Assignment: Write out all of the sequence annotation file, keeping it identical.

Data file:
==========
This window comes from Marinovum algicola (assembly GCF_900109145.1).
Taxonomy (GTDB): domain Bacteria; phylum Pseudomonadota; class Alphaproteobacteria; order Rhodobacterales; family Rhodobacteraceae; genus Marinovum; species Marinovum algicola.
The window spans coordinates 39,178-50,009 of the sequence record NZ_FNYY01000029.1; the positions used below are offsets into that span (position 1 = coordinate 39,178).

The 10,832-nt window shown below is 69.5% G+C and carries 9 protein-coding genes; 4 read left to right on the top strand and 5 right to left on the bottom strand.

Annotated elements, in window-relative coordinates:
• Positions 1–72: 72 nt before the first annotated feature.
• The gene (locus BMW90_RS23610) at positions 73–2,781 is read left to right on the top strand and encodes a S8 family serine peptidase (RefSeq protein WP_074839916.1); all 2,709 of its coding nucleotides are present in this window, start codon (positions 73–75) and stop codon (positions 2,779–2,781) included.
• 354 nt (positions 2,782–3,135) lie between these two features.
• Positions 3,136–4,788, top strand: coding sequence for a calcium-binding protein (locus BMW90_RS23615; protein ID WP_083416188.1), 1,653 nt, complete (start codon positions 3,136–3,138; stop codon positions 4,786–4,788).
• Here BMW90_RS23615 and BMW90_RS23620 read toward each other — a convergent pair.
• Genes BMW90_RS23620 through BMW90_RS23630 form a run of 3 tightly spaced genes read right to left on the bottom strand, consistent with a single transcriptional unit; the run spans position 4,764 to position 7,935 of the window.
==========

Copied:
This window comes from Marinovum algicola (assembly GCF_900109145.1).
Taxonomy (GTDB): domain Bacteria; phylum Pseudomonadota; class Alphaproteobacteria; order Rhodobacterales; family Rhodobacteraceae; genus Marinovum; species Marinovum algicola.
The window spans coordinates 39,178-50,009 of the sequence record NZ_FNYY01000029.1; the positions used below are offsets into that span (position 1 = coordinate 39,178).

The 10,832-nt window shown below is 69.5% G+C and carries 9 protein-coding genes; 4 read left to right on the top strand and 5 right to left on the bottom strand.

Annotated elements, in window-relative coordinates:
• Positions 1–72: 72 nt before the first annotated feature.
• The gene (locus BMW90_RS23610) at positions 73–2,781 is read left to right on the top strand and encodes a S8 family serine peptidase (RefSeq protein WP_074839916.1); all 2,709 of its coding nucleotides are present in this window, start codon (positions 73–75) and stop codon (positions 2,779–2,781) included.
• 354 nt (positions 2,782–3,135) lie between these two features.
• Positions 3,136–4,788, top strand: coding sequence for a calcium-binding protein (locus BMW90_RS23615; protein ID WP_083416188.1), 1,653 nt, complete (start codon positions 3,136–3,138; stop codon positions 4,786–4,788).
• Here BMW90_RS23615 and BMW90_RS23620 read toward each other — a convergent pair.
• Genes BMW90_RS23620 through BMW90_RS23630 form a run of 3 tightly spaced genes read right to left on the bottom strand, consistent with a single transcriptional unit; the run spans position 4,764 to position 7,935 of the window.